Those who wish to bag two two-thousanders within one hour can head off up to the right just before the beginning of the descent mentioned – with a bit of skill you'll succeed in finding one of the paths that guides you through the dwarf pine cloaking the grassy slope to the top of Mala Raduha.
From the junction with the path to Velika Raduha from planina Loka continue dropping gently down to the saddle between the two summits. On the far side of the saddle, just before the last ascent begins, a climbing route from planina Grohot also joins the path; seen from the top, this looks at least in its upper part considerably more airy and dangerous than the one from planina Grohot to Durce.
The most ardent mountaineers can carry on from this point steeply straight up to the top, more moderate ones will probably prefer the somewhat easier route that turns slightly left and then rises over gentle grassy slopes to the summit.
Just as you might expect, a phenomenal panorama greets you on top of Raduha in fine weather. Northwards your gaze first rests on the slopes of slightly lower Olševa, to its right rises Peca, while beyond Olševa on a really clear day you'll be able to pick out three-thousanders in the Austrian Alps – those who know them well will probably also recognize Grossglockner among them.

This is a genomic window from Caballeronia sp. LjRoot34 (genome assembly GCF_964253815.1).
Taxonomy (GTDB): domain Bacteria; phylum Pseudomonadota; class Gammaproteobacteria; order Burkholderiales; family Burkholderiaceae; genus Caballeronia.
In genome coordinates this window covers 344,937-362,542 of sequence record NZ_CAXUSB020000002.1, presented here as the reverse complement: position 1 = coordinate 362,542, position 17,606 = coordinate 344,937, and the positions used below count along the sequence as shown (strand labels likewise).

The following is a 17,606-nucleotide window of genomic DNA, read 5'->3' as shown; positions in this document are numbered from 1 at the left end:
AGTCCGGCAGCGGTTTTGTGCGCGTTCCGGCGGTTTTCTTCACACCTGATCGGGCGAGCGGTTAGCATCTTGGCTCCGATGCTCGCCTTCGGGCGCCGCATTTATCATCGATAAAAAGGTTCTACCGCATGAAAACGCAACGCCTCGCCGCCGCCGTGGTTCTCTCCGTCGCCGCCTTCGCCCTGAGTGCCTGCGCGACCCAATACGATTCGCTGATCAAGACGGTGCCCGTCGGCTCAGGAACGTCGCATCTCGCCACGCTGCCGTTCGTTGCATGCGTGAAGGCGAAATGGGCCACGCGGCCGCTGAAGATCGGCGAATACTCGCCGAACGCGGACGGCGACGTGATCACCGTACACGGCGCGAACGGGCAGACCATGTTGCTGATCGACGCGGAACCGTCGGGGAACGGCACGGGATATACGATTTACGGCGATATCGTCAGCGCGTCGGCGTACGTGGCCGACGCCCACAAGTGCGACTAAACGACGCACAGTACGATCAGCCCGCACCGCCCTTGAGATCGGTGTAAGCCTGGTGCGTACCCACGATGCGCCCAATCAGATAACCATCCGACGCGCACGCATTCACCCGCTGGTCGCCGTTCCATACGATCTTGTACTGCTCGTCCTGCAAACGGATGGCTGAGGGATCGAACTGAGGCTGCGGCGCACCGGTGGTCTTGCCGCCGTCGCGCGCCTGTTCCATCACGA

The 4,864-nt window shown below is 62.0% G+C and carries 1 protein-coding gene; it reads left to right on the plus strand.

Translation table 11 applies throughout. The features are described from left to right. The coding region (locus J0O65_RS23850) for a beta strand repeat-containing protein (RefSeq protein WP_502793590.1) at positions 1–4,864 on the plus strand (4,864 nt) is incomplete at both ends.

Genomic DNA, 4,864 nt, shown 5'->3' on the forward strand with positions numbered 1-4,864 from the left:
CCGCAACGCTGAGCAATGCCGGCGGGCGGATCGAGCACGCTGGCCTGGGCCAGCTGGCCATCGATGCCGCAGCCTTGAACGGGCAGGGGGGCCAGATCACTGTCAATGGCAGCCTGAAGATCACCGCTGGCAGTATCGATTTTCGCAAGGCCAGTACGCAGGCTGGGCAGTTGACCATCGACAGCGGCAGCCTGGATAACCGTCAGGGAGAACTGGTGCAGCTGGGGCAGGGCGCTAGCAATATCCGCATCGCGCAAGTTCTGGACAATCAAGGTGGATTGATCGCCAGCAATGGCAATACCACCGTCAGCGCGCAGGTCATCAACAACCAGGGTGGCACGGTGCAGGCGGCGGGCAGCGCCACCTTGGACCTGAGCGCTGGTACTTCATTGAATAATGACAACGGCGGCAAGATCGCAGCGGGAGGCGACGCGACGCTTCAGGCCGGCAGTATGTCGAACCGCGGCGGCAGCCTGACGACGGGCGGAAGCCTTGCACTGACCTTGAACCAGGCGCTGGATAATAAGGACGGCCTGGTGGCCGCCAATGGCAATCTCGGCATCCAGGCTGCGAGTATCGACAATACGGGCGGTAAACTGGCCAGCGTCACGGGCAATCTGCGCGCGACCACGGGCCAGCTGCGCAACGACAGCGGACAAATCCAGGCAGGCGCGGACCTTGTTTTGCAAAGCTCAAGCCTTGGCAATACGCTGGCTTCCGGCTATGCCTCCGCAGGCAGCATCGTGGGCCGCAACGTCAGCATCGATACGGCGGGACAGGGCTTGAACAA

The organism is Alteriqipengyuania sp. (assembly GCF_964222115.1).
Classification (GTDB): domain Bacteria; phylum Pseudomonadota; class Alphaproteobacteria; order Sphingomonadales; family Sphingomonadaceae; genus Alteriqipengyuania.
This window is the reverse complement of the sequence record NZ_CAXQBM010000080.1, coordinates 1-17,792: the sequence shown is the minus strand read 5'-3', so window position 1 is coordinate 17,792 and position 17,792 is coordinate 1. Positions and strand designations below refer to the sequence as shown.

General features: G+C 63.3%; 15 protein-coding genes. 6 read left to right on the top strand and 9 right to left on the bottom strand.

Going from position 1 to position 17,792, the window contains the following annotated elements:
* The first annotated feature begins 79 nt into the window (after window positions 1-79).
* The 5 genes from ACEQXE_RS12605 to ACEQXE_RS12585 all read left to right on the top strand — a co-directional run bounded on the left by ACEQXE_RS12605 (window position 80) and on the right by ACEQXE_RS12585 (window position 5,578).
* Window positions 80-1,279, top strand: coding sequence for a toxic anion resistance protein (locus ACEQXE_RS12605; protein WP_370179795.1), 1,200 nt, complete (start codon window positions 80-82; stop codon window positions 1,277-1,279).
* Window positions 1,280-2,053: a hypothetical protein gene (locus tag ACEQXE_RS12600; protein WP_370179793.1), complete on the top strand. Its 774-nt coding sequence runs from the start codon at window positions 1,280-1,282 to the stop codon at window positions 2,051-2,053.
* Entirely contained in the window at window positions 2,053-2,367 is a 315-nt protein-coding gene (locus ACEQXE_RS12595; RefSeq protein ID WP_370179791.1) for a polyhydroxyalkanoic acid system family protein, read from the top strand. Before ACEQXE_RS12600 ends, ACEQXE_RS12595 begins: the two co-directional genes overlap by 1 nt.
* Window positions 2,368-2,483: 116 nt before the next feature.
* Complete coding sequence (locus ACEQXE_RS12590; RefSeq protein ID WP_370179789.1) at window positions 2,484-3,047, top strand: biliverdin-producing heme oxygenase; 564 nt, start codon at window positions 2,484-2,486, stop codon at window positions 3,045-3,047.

The view eastwards presents the somewhat lower summits between the Savinja Alps and the Pohorje range - Uršlja gora, Smrekovec and Boskovec, and Medvedjak above Mozirje – but certainly the most interesting view is westwards – right in front of you Ojstrica reigns, left of that you'll see Konj above Velika planina, while to the right are the other peaks of the Savinja Alps. Then right of these a real treat awaits you – the ridges of the Julian Alps and the Karavanke almost overlap, in such a way that immediately in front of Triglav you'll see the long ridge of Košuta.
After a short rest on top of Raduha you can return to the mountain hut by the direct route, but a round tour via planina Arta is much more interesting.
Return via planina Arta
The path towards planina Arta and Snežna jama at first drops westwards over grassy slopes below the summit of Raduha, but soon turns in among the dwarf pine and once again becomes quite rocky. At the beginning the gradient is very gentle until you reach the west faces of Raduha, where the path turns left and starts to drop steeply – at first over meadows, then through a cut in the dwarf pine, which fortunately soon gives way to sparse larch forest.